Wednesday, March 14, 2012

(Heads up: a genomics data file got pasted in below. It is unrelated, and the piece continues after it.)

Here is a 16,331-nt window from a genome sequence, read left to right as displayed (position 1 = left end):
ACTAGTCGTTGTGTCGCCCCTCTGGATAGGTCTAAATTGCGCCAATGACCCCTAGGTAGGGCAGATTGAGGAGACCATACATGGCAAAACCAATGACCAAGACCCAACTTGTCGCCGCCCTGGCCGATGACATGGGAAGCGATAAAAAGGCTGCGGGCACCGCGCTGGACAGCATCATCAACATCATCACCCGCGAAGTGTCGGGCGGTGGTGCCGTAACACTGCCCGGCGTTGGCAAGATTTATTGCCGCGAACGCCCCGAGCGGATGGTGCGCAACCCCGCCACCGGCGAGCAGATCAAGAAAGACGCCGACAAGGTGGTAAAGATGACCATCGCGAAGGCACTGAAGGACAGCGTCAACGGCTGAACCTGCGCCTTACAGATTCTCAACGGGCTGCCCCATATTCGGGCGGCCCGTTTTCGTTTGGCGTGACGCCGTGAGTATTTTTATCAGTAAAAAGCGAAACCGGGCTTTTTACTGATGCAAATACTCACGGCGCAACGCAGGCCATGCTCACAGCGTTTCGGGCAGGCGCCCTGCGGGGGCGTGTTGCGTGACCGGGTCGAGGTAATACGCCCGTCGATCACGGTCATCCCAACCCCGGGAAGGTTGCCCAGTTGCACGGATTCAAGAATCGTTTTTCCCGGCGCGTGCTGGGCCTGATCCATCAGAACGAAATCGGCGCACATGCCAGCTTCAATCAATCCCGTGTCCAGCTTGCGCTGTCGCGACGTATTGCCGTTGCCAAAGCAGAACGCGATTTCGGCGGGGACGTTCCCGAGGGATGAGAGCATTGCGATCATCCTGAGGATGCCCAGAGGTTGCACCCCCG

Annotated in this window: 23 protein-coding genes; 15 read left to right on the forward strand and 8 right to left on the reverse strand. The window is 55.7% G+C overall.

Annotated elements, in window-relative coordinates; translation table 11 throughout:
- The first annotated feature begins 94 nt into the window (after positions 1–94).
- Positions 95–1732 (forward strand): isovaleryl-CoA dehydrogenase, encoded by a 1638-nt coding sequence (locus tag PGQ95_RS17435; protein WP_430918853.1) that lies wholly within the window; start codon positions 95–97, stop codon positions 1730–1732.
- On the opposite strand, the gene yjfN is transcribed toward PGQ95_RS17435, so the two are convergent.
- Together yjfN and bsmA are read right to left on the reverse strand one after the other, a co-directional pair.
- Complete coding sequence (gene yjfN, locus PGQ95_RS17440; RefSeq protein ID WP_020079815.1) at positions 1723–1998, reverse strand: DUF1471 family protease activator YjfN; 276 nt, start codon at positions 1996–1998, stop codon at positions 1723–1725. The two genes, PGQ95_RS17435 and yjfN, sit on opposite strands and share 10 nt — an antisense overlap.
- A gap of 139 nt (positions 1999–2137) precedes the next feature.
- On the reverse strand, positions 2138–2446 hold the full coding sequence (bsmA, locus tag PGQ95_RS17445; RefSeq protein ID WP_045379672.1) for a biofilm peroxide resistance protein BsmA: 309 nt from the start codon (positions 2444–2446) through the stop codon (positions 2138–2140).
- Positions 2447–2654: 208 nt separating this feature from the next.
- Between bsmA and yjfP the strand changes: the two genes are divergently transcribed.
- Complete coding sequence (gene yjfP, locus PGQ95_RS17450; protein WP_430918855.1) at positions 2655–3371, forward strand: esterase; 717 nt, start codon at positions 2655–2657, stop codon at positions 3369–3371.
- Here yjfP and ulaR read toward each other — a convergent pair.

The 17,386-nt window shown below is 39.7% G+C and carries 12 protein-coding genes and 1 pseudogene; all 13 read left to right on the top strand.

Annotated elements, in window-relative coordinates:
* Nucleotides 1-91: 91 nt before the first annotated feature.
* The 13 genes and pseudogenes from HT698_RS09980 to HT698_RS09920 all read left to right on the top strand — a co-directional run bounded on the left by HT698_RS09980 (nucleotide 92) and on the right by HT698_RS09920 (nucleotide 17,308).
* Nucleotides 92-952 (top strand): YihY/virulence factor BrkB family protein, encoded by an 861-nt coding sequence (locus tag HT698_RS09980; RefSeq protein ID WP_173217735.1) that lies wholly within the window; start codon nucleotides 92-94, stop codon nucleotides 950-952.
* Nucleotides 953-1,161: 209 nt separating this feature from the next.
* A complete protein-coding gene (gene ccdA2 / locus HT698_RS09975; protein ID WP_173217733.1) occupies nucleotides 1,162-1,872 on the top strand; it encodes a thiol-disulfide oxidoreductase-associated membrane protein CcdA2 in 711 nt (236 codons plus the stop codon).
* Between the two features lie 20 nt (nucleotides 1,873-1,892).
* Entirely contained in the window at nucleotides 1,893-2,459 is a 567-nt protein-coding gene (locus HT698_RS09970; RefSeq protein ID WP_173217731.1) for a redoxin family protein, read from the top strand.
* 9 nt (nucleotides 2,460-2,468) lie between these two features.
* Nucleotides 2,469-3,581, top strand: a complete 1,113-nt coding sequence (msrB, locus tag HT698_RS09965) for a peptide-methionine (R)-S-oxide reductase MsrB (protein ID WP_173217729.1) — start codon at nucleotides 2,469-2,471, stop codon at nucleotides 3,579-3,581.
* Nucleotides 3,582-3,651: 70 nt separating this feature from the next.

Tim William Machan's "Chaucer and the History of English" appears in Speculum 87.1 (January 2012: 147-75). In the article, Machan asserts that Chaucer's place as the focal point of traditional histories of English is predicated on a flawed perception of his representativeness of a coherent Middle English. He situates the tendency as one beginning even among Chaucer's immediate successors, and remarks on the long history of critics of English as a language citing Chaucer as their major point of reference. Machan points out as a primary proof of the instability of Chaucer as a foundation for understanding of what "Middle English was really like" (to paraphrase loosely) the inconsistency of use of the second-person personal pronoun. His analysis asserts that Chaucer's usage of different numbers in that pronoun does not seem to conform to a grammatical principle, and so understandings of the character of Middle English grammar based on Chaucer's usage are necessarily suspect. While he does admit to the restrictions of his study, Machan does well at pointing out what he purports to point out, and his well-written article indicates a promising field of inquiry for other scholars.